Elio Germano’s Francis, the new film on the Saint of Assisi
by Francesca Facchi
TORONTO – Saint Francis has always been a source of inspiration for the cinema industry: several directors have dealt with his hagiography, such as Rossellini, Zeffirelli and Cavani, each of them focusing on a different aspect of the saint’s life and personality. Il sogno di Francesco (French: L’Ami – François d’Assise et ses frères) is a new entry to this list, confirming that the Saint of Assisi continues to fascinate the modern world. The movie, directed by Renaud Fely and Arnaud Louvet, is an Italian-French-Belgian production. Released in Italy on October 4 - the day dedicated to his name -, it focuses on the life of Francis right after Pope Innocent III’s decision to refuse the Franciscan rule, and on the troubled writing of the version which was eventually accepted by the Church.
In order to better portray such historical period, the directors chose to shoot the movie from the point of view of Elia da Cortona, Francis’s fraternal friend, and disciple. Elia is described by the directors as the one who mediated between the Ecclesiastical hierarchy and the Saint. Francis was not inclined to give up his ideals (nor his vision) as expressed in the Rule’s initial version, an insistence on his part that frequently put him on a collision course with his friend.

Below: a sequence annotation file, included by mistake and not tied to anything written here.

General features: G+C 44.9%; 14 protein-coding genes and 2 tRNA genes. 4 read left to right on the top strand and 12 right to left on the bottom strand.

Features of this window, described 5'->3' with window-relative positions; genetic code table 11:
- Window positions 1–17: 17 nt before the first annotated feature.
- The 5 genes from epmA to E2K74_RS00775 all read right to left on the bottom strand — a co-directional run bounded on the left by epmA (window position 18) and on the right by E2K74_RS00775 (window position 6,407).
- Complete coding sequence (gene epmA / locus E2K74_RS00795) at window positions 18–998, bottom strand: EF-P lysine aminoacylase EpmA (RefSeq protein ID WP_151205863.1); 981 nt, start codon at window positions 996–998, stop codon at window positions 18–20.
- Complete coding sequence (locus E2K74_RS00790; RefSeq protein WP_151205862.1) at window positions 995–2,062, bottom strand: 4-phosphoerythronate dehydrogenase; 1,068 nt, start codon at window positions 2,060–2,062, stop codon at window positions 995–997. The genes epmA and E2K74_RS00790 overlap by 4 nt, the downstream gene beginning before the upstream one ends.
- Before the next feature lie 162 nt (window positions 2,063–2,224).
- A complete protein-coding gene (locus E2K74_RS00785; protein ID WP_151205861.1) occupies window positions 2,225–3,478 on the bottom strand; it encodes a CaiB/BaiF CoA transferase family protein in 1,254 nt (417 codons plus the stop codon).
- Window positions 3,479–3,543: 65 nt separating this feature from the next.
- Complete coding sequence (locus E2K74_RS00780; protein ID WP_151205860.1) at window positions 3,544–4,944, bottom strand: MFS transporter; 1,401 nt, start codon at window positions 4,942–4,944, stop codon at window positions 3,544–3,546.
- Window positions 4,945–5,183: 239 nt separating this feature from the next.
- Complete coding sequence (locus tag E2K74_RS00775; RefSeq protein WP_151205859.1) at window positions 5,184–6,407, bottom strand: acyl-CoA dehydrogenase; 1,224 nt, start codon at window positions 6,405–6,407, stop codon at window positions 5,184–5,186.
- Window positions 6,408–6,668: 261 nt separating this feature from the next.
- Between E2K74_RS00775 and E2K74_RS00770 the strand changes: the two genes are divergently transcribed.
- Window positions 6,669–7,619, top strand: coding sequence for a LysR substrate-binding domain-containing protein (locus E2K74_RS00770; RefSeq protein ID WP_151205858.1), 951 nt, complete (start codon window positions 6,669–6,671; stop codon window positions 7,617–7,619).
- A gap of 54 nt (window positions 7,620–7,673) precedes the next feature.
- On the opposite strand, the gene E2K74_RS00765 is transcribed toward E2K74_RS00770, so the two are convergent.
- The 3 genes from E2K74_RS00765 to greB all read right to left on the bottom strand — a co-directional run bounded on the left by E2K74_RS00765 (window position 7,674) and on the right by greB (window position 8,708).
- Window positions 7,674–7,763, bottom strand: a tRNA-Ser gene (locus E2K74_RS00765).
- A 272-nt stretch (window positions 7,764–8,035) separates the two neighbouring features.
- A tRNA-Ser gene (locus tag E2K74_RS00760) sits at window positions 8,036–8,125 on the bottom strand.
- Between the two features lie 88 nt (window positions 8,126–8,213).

Narrated by a voice-over and divided into chapters dedicated to the first Friars of the Order, the film is defined by the two directors as, “with Francis rather than about Francis”. Indeed, it concentrates on the relationships among the founder and his disciples, their harmony with nature, but primarily on the deep and complex bond between Elia and the saint, the cornerstone of the narrative.
The complex task of playing the role of Saint Francis is taken on by the multitalented and capable Elio Germano. This is his second historical period movie, following on his excellent performance in Leopardi, the biopic directed by Mario Martone about the Italian poet.
This interpretation of Francis, who speaks with sparrows, sings with his brothers, prays and works with the people, following the most celebrated Franciscan tradition, tries to depict him as a feverish mystic. Germano’s theatrical performance contributes to this goal. However, the most striking characteristic that emerges and captivates the public is the incredible humanity of his story, and the aftertaste of bitterness that it leaves.
History notes how in the end, Francis relented and compromised with the Church so that his Rule was finally embraced by Ecclesiastical authorities. By highlighting this eventuality, Fely and Louvet lead us to view the movie as the defeat of a dream and an ideal, an outcome that often happens to the work of men of good will.
(Tuesday 25 October 2016)